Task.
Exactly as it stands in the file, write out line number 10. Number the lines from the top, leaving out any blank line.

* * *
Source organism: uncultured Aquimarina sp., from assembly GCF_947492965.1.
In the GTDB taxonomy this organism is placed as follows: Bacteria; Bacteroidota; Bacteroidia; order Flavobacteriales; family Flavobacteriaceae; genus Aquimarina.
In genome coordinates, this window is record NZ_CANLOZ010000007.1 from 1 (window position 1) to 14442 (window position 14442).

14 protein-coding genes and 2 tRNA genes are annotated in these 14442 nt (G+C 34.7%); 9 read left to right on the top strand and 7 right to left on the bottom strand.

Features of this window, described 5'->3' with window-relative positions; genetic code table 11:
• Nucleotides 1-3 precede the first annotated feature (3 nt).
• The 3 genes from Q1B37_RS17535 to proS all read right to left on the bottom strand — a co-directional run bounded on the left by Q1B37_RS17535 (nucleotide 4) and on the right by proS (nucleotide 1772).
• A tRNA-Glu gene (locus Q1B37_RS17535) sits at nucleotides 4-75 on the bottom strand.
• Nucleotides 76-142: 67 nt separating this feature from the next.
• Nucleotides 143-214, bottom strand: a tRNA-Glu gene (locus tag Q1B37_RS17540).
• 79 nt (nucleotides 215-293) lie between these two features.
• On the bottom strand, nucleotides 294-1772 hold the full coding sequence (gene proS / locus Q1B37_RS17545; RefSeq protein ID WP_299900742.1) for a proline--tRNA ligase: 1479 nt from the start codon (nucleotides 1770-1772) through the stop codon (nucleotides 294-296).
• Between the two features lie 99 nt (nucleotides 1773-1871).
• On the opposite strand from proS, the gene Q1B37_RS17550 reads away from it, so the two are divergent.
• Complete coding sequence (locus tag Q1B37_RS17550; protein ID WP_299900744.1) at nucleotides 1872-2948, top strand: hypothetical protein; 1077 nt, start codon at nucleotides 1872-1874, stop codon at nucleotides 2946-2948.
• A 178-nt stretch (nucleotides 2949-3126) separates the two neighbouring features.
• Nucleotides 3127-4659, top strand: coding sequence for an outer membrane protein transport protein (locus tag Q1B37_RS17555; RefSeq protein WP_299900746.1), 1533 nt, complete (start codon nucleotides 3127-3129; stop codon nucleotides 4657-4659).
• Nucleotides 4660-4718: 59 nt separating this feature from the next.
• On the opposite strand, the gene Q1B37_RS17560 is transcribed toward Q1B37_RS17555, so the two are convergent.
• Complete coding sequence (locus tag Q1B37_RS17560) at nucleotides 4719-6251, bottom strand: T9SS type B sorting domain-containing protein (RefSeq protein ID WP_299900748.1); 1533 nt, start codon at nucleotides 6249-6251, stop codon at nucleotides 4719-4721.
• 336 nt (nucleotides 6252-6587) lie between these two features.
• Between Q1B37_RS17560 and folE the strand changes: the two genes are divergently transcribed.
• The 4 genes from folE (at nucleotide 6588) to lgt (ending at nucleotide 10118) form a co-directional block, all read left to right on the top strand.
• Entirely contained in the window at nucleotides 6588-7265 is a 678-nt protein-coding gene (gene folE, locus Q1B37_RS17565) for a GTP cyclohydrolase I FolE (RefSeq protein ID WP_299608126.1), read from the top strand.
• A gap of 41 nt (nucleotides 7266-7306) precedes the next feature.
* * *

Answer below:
• Nucleotides 143-214, bottom strand: a tRNA-Glu gene (locus tag Q1B37_RS17540).